US Ryder Cup team set for sustained success after record Ryder Cup win
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US Ryder Cup team set for sustained success after record Ryder Cup win

The dominant US team we’ve all been waiting for has finally arrived. The Americans led every step of the way as they set the record for largest margin of victory at 19-9 and emphatically took back the Ryder Cup.

This week’s event at Whistling Straits was three years in the making and felt like a must win for the US following a European drubbing in Paris. And man did they deliver.

It seemed for years that the Americans consistently fielded the more talented team, only to lose to a seemingly more cohesive European team time and again. Entering the week, the US had won the Ryder Cup just five times in the past 38 years.

But this 2021 Ryder Cup team was a US team unlike any other. Six rookies made the squad compared to just three for the Europeans, but they weren’t just any rookies. They were world class players who were ready for the big stage.

Collin Morikawa arrived at Whistling Straits as a two-time major champion and formed a formidable duo with the team’s elder statesman Dustin Johnson, going undefeated in team play.

Morikawa then clinched the winning point for the US on the 17th hole of his singles match against Viktor Hovland, and Johnson defeated Paul Casey to become the first American to go 5-0-0 in a Ryder Cup since Larry Nelson in 1979.

We had an idea that close friends Xander Schauffele and Patrick Cantlay would get paired together in their first Ryder Cup appearances. We knew their personalities meshed well, but they both turned into silent assassins for the US team.

The only “true” rookies on the team were Harris English and Scottie Scheffler, presumably the two biggest question marks for the Americans. English had a solid week going 1-1-0 with Tony Finau, while Scheffler had a breakout performance going 1-0-1 with Bryson DeChambeau and taking down world number one Jon Rahm in singles.

This week marked a changing of the guard for the Americans. Tiger Woods and Phil Mickelson weren’t on the team, leaving Jordan Spieth and Justin Thomas to take over as vocal leaders.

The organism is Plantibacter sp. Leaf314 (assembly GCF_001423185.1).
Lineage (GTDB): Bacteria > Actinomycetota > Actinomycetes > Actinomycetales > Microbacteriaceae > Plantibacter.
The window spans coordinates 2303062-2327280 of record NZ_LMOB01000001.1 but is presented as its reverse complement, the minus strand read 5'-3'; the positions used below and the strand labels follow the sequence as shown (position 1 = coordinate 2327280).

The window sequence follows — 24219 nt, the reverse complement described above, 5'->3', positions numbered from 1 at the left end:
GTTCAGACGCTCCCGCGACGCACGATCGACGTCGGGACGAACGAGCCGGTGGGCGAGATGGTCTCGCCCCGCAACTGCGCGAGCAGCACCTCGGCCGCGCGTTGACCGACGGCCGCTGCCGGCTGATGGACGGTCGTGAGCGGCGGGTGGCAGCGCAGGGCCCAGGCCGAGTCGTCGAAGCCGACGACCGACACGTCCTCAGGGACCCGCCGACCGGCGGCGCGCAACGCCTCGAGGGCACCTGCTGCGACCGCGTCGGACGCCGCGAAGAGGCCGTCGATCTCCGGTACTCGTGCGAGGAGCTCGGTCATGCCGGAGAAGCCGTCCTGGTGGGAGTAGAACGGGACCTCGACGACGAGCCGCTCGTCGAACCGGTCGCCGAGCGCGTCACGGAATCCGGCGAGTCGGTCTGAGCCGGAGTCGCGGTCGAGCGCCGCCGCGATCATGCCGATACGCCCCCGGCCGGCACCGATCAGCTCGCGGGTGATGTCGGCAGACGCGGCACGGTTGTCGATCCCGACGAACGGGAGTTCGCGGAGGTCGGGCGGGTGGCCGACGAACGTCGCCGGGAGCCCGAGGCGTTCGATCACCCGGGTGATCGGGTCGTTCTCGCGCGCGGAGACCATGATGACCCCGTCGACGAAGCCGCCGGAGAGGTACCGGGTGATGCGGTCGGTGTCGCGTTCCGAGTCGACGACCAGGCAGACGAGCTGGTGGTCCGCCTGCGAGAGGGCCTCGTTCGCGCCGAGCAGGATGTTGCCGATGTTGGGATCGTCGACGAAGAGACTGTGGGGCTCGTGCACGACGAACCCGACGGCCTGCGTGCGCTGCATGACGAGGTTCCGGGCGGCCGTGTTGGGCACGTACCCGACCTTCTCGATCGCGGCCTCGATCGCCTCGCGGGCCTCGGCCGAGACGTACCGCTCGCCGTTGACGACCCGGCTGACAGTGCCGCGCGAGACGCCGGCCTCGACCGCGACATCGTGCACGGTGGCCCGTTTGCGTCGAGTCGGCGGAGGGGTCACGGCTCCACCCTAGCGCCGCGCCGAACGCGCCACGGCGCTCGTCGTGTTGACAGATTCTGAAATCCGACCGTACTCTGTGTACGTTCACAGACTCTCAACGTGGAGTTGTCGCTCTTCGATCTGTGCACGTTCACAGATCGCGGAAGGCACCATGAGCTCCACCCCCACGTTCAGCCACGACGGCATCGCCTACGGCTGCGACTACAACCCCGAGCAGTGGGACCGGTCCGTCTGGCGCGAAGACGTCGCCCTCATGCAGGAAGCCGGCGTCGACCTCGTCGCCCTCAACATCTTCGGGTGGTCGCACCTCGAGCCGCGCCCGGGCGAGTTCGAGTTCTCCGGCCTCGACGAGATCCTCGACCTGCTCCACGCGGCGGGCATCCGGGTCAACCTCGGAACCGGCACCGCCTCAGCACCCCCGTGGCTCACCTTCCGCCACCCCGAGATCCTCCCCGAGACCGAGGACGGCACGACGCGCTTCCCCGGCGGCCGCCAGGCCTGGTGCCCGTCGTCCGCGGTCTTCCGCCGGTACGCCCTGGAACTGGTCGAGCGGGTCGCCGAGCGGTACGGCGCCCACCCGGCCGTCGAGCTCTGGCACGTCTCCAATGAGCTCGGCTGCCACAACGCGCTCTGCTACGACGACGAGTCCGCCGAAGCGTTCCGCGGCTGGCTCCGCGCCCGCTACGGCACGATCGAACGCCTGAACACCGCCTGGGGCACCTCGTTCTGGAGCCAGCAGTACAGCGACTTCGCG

Thomas and Spieth weren’t the most successful pairing on the course, but they felt like the heartbeat of Team USA. Spieth hit the shot of the week and almost fell into Lake Michigan on the 17th hole Friday.

Thomas hit several stellar long irons and club twirled his way around Whistling Straits. His putting stroke wasn’t at its best, but Thomas never missed a chance to rile up the crowd after a big make. He would certainly top the list of “players most likely to earn the nickname Captain America” going forward.

They were victorious in 2008 and 2016, but followed both with defeats two years later. It appears Steve Stricker has finally figured out the Ryder Cup formula. He changed the qualification process to give himself six captain’s picks and give him the flexibility needed to field the best team possible. He succeeded, forming an American group with an average OWGR of 8.9 that turned into the greatest Ryder Cup team of all-time.

Much was made of the chemistry issues that could plague the Americans this week, but Stricker and his team blocked out all the noise and chemistry was never a concern.

“I’m Speechless. These guys all came together. They had a mission this week,” Stricker said. “Brooks (Koepka) and Bryson (DeChambeau) wanted to play together. That’s how much they all came together. “This is a new era for USA golf,” Stricker said.

The best part of the Ryder Cup is the players who show different sides of themselves. Some players seem to feed off the energy of the event more than others.

Cantlay is normally quite reserved and stoic on the golf course, but he let out emotion that we have yet to see from him, fist pumping after every made putt and encouraging the crowd as they chanted  "Patty ice" and “no hat Pat” all week long.

"In the moment and with the crowd behind me and feeling like everyone is totally on our side, which is what it felt like all week, it just makes it so much easier. And knowing that I'm playing not just for myself but for the rest of the guys, it just makes everything that much more important," Cantlay said.